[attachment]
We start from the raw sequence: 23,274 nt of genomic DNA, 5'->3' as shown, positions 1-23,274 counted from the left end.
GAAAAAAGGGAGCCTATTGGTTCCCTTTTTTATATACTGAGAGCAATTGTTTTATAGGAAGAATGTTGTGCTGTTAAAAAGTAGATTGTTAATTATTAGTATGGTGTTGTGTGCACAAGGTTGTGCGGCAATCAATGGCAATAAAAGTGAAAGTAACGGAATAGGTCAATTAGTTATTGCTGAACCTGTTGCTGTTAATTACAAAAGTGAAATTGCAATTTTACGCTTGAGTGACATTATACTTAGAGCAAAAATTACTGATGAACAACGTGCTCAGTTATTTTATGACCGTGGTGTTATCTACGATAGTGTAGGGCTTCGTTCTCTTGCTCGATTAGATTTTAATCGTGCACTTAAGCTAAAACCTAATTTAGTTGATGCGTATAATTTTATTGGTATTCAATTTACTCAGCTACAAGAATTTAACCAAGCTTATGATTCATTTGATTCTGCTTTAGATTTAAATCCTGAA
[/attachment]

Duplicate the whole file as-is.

We start from the raw sequence: 23,274 nt of genomic DNA, 5'->3' as shown, positions 1-23,274 counted from the left end.
GAAAAAAGGGAGCCTATTGGTTCCCTTTTTTATATACTGAGAGCAATTGTTTTATAGGAAGAATGTTGTGCTGTTAAAAAGTAGATTGTTAATTATTAGTATGGTGTTGTGTGCACAAGGTTGTGCGGCAATCAATGGCAATAAAAGTGAAAGTAACGGAATAGGTCAATTAGTTATTGCTGAACCTGTTGCTGTTAATTACAAAAGTGAAATTGCAATTTTACGCTTGAGTGACATTATACTTAGAGCAAAAATTACTGATGAACAACGTGCTCAGTTATTTTATGACCGTGGTGTTATCTACGATAGTGTAGGGCTTCGTTCTCTTGCTCGATTAGATTTTAATCGTGCACTTAAGCTAAAACCTAATTTAGTTGATGCGTATAATTTTATTGGTATTCAATTTACTCAGCTACAAGAATTTAACCAAGCTTATGATTCATTTGATTCTGCTTTAGATTTAAATCCTGAA